Home > European adolescent substance use: the roles of family structure, function and gender.

McArdle, Paul and Wiegersma, Auke and Gilvarry, Eilish and Kolte, Brigitta and McCarthy, Steven and Fitzgerald, Michael and Brinkley, Aoife and Blom, Maria and Stoeckel, Ingo and Pierolini, Anna and Michels, Ingo and Johnson, Rob and Quensel, Stephan (2002) European adolescent substance use: the roles of family structure, function and gender. Addiction, 97, (3), pp. 329-336.

The aim or this study was, first, to explore family structure and measures of family functioning in relation to adolescent substance use and seeondly. to establish if these relationships differed according to gender or according to the city of origin of the sample.
The study surveyed pupils aged 14-15 years in representative samples drawn from five European cities: Newcastle upon Tyne, Dublin, Rome, Bremen and Groningen. Data were obtained on 3984 participants in relation to their substance use, living with both biological parents, confiding in parents and grandparents, and supervision, as well as other variables representing delinquency, social class and drug availability.

The study found that living with both parents was associated with reduced levels of drug use in four cities but not in Dublin, due perhaps to the high availability from peers in that city. It was not associated with reduced levels of regular drinking. The effect of confiding in mother was evident in all cities and in relation to substance use in general. However, when a delinquency variable was added to the logistic regressions, its significance in relation to polydrug use disappeared. Supervision was somewhat more important in relation to male than female drug use.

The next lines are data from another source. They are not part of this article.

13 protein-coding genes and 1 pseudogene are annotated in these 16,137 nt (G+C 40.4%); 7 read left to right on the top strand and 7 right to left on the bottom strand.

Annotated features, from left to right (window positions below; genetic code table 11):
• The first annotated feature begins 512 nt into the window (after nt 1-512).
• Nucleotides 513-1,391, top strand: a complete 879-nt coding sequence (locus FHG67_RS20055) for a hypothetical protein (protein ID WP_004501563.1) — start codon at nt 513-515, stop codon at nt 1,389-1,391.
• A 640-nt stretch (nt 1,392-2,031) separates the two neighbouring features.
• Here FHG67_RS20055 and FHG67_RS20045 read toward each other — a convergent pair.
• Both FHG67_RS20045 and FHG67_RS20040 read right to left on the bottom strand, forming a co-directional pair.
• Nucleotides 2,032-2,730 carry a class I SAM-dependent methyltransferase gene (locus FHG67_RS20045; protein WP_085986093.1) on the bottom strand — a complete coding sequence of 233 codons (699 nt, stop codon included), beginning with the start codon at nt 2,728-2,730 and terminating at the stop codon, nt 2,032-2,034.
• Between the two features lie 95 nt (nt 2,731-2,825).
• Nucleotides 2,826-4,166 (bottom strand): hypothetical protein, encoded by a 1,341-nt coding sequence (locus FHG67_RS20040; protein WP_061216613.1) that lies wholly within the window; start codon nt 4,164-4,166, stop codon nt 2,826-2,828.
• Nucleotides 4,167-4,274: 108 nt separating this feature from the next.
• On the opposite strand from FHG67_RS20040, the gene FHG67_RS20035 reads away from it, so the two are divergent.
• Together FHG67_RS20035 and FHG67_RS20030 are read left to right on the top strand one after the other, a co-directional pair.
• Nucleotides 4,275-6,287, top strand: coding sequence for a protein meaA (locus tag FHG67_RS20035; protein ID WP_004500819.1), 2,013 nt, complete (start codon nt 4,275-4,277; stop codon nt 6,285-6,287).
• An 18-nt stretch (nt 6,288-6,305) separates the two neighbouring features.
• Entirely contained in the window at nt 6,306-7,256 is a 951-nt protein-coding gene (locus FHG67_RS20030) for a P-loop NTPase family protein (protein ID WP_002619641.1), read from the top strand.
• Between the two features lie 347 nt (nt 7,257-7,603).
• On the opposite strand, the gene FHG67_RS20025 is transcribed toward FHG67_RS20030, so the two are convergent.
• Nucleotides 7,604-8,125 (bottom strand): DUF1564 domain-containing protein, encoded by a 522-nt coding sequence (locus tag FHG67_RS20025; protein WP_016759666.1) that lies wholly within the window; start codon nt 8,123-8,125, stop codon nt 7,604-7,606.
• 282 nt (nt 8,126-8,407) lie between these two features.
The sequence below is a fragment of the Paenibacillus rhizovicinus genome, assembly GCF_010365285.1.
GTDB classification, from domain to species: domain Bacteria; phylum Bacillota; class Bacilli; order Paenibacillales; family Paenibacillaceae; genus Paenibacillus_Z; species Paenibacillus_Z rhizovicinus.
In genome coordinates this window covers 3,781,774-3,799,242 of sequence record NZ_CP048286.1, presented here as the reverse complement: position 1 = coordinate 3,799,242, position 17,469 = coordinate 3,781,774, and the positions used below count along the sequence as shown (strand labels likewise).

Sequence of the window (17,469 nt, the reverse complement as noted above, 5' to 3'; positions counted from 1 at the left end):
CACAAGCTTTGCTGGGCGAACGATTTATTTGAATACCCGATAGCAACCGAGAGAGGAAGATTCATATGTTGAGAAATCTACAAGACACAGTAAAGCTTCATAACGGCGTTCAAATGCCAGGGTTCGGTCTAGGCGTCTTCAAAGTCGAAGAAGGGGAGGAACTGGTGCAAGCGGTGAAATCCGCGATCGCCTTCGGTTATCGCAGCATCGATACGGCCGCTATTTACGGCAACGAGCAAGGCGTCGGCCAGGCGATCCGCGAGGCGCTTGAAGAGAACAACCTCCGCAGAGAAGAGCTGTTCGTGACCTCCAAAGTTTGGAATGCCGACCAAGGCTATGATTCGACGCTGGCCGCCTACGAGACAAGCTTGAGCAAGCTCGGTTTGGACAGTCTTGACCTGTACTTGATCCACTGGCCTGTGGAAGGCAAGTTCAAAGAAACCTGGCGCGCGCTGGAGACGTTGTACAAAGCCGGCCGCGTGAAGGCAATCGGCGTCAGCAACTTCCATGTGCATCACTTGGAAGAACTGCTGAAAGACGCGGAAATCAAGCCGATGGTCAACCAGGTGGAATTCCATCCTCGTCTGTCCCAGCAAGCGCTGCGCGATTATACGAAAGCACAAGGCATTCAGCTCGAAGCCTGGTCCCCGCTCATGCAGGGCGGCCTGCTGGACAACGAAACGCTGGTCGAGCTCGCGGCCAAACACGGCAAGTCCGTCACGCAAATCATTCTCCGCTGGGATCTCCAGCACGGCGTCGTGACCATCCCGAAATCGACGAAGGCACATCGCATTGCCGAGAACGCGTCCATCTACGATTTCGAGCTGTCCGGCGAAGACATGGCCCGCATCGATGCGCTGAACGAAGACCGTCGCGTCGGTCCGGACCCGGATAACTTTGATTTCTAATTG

In conclusion, living with both parents is a less robust barrier to substance use than qualitative aspects of family life. particularly attachment to mothers. The latter is a robust inhibitor of substance use irrespective of regional differences in drug availability. weakening only in the face of more generally problematic behaviour. Perhaps because of their greater tendency to risk-taking or rule breaking, supervision appears more important for mate than female drug use. These findings underscore the role of families. but especially that of mothers. in regulating the substance-related behaviour of young people.

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